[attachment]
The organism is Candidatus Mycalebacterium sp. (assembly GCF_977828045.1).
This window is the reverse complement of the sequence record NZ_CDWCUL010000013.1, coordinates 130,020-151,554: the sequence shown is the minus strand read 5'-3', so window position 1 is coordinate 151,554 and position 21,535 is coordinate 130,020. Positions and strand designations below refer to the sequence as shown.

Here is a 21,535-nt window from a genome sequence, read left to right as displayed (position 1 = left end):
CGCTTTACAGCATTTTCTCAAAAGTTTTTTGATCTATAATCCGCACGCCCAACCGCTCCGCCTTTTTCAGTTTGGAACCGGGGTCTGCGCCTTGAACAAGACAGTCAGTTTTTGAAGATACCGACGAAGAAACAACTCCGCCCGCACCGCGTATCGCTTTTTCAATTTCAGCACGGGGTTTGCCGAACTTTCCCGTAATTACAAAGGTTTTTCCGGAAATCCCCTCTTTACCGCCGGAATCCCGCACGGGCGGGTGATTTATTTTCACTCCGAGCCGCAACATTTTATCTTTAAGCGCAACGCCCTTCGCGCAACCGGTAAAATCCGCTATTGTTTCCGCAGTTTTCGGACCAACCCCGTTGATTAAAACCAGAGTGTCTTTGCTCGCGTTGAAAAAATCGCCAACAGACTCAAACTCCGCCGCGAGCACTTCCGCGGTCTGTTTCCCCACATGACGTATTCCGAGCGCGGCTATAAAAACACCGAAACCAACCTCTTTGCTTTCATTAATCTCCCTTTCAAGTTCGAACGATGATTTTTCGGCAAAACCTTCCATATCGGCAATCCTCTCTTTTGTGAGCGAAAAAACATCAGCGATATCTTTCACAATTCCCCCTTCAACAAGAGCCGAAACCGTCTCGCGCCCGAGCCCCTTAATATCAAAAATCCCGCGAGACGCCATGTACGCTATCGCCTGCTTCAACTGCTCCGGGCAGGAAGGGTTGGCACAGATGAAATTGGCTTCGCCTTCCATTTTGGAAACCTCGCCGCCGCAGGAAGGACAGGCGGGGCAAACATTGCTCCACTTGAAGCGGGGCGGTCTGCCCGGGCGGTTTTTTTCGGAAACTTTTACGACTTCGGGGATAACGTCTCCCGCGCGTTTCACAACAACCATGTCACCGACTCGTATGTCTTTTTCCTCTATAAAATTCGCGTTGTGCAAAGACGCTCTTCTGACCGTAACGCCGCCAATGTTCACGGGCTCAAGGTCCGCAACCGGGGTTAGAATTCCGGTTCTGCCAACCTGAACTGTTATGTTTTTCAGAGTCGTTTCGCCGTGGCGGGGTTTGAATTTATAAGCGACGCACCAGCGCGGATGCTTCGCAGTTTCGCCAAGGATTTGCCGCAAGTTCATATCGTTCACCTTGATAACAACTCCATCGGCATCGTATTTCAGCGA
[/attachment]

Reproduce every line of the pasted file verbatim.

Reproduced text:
The organism is Candidatus Mycalebacterium sp. (assembly GCF_977828045.1).
This window is the reverse complement of the sequence record NZ_CDWCUL010000013.1, coordinates 130,020-151,554: the sequence shown is the minus strand read 5'-3', so window position 1 is coordinate 151,554 and position 21,535 is coordinate 130,020. Positions and strand designations below refer to the sequence as shown.

Here is a 21,535-nt window from a genome sequence, read left to right as displayed (position 1 = left end):
CGCTTTACAGCATTTTCTCAAAAGTTTTTTGATCTATAATCCGCACGCCCAACCGCTCCGCCTTTTTCAGTTTGGAACCGGGGTCTGCGCCTTGAACAAGACAGTCAGTTTTTGAAGATACCGACGAAGAAACAACTCCGCCCGCACCGCGTATCGCTTTTTCAATTTCAGCACGGGGTTTGCCGAACTTTCCCGTAATTACAAAGGTTTTTCCGGAAATCCCCTCTTTACCGCCGGAATCCCGCACGGGCGGGTGATTTATTTTCACTCCGAGCCGCAACATTTTATCTTTAAGCGCAACGCCCTTCGCGCAACCGGTAAAATCCGCTATTGTTTCCGCAGTTTTCGGACCAACCCCGTTGATTAAAACCAGAGTGTCTTTGCTCGCGTTGAAAAAATCGCCAACAGACTCAAACTCCGCCGCGAGCACTTCCGCGGTCTGTTTCCCCACATGACGTATTCCGAGCGCGGCTATAAAAACACCGAAACCAACCTCTTTGCTTTCATTAATCTCCCTTTCAAGTTCGAACGATGATTTTTCGGCAAAACCTTCCATATCGGCAATCCTCTCTTTTGTGAGCGAAAAAACATCAGCGATATCTTTCACAATTCCCCCTTCAACAAGAGCCGAAACCGTCTCGCGCCCGAGCCCCTTAATATCAAAAATCCCGCGAGACGCCATGTACGCTATCGCCTGCTTCAACTGCTCCGGGCAGGAAGGGTTGGCACAGATGAAATTGGCTTCGCCTTCCATTTTGGAAACCTCGCCGCCGCAGGAAGGACAGGCGGGGCAAACATTGCTCCACTTGAAGCGGGGCGGTCTGCCCGGGCGGTTTTTTTCGGAAACTTTTACGACTTCGGGGATAACGTCTCCCGCGCGTTTCACAACAACCATGTCACCGACTCGTATGTCTTTTTCCTCTATAAAATTCGCGTTGTGCAAAGACGCTCTTCTGACCGTAACGCCGCCAATGTTCACGGGCTCAAGGTCCGCAACCGGGGTTAGAATTCCGGTTCTGCCAACCTGAACTGTTATGTTTTTCAGAGTCGTTTCGCCGTGGCGGGGTTTGAATTTATAAGCGACGCACCAGCGCGGATGCTTCGCAGTTTCGCCAAGGATTTGCCGCAAGTTCATATCGTTCACCTTGATAACAACTCCATCGGCATCGTATTTCAGCGA